Monday August 20, 2018

40% of Women with Asthma Have a Risk of Developing Chronic Lung Diseases

Previous studies have found an alarming rise in ACOS in women in recent years and that the mortality rate from ACOS was higher in women than men.

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The researchers examined risk factors for developing asthma and COPD overlap syndrome, known as ACOS.. Flickr Commons
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More than 4 in 10 individuals with asthma run the risk of developing chronic obstructive pulmonary disease (COPD), a group of lung diseases that block airflow and make it harder to breathe, says a new study involving around 4,000 women.

The researchers examined risk factors for developing asthma and COPD overlap syndrome, known as ACOS.

The findings, published in the journal Annals of the American Thoracic Society, showed that individual risk factors played a more significant role in the development of ACOS than exposure to fine particulate matter, a major air pollutant that because of its microscopic size penetrates deep into the lungs.

Women who had smoked more than the equivalent of a pack of cigarettes a day for five years, were much more likely to develop ACOS than those who smoked fewer cigarettes or never smoked.

However, ACOS did not affect only those who smoke as the researchers found that 38 per cent of the women who developed ACOS in the study had never smoked.

Lady With An Asthma Inhaler
The study also identified obesity, rural as significant risk factors for ACOS. VOA

The study also identified obesity, rural residence, lower education levels and unemployment as significant risk factors for ACOS.

The authors believe that these factors may result in suboptimal access to care, under-treatment of asthma and poor compliance to medications, all of which lead to more frequent asthma attacks.

These attacks in turn may lead to airway remodelling that increases the chances of developing ACOS.

Also Read: Lung Function Decline in Elderly Can be Delayed by Consuming Flavonoid

“Previous studies have found an alarming rise in ACOS in women in recent years and that the mortality rate from ACOS was higher in women than men,” said Teresa To, Professor atUniversity of Toronto in Canada.

“We urgently need to identify and quantify risk factors associated with ACOS in women to improve their health and save lives,” To added. (IANS)

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Premature Birth Linked to Asthma

Children born very early - before 32 weeks gestation - had approximately three times the risk of developing asthma/wheezing disorders compared with babies born at term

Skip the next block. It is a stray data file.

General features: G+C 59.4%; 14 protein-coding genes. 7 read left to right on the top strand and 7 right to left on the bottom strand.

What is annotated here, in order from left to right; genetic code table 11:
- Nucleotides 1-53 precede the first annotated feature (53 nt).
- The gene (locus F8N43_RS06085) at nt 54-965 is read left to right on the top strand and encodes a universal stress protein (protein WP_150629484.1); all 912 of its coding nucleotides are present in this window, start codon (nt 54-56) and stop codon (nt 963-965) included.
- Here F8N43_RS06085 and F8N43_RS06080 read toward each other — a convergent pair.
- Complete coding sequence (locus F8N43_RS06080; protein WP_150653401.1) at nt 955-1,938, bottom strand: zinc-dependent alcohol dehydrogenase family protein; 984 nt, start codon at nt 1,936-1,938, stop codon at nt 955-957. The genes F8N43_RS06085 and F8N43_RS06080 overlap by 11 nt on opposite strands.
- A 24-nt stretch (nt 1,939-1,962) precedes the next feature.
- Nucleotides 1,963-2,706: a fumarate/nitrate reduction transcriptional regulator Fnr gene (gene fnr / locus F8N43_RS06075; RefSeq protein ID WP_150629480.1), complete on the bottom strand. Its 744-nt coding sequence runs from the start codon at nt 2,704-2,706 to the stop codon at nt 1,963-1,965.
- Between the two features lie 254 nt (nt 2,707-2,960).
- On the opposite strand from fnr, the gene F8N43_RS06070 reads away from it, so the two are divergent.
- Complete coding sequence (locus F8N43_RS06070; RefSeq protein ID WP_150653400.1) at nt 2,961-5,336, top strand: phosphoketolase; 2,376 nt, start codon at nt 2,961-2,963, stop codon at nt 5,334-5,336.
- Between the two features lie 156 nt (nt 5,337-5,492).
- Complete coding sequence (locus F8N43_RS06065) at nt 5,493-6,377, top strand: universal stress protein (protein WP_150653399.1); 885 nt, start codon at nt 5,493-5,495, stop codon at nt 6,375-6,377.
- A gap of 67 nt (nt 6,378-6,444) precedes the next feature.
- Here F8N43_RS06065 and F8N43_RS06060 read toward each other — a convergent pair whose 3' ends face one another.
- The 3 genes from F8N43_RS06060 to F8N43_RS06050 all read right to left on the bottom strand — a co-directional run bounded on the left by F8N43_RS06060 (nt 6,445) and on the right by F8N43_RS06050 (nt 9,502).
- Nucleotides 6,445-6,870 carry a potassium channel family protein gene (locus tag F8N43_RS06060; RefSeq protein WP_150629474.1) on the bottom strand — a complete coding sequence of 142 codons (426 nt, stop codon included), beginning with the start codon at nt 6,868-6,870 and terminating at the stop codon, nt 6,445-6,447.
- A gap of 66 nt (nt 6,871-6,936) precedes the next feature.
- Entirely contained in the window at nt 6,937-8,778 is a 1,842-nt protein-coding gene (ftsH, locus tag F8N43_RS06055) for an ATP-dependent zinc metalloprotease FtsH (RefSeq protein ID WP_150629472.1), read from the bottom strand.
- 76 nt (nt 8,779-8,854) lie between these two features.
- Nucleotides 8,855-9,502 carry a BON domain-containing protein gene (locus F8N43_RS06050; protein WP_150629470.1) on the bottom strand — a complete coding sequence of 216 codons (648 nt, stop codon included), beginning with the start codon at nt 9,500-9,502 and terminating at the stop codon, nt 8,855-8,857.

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Worldwide, more than 11 percent of babies are born premature. Pixabay

Is your kid suffering from asthma and wheezing disorders? The reason may be the child’s premature birth, research showed.

The risk of developing these conditions increases as the degree of prematurity increases, the study showed.

The findings are based on a systematic review of 30 studies that investigated the association between pre-term birth and asthma/wheezing disorders among 1.5 million children.

Worldwide, more than 11 percent of babies are born premature.

Across the studies that ranged a time span from 1995 to present, 13.7 percent of premature babies developed asthma or wheezing disorders compared with 8.3 percent of babies born at term, representing a 70 percent increased risk.

baby
The risk of developing these conditions increases as the degree of prematurity increases, the study showed. Pixabay

“Children born very early – before 32 weeks gestation – had approximately three times the risk of developing asthma/wheezing disorders compared with babies born at term,” the study showed.

“As asthma is a chronic condition, our findings underscore the need to improve our understanding of the mechanisms underlying the association between preterm birth and asthma/wheezing disorders in order to develop preventive and therapeutic interventions,” said Aziz Sheikh of Brigham and Women’s Hospital (BWH) in Boston, US.

Also Read: Parental Interaction With Baby Important For Development

The study results were published by researchers at BWH in collaboration with investigators at the Maastricht University Medical Centre and Maastricht University School of Public Health in the Netherlands and The University of Edinburgh in Britain. (IANS)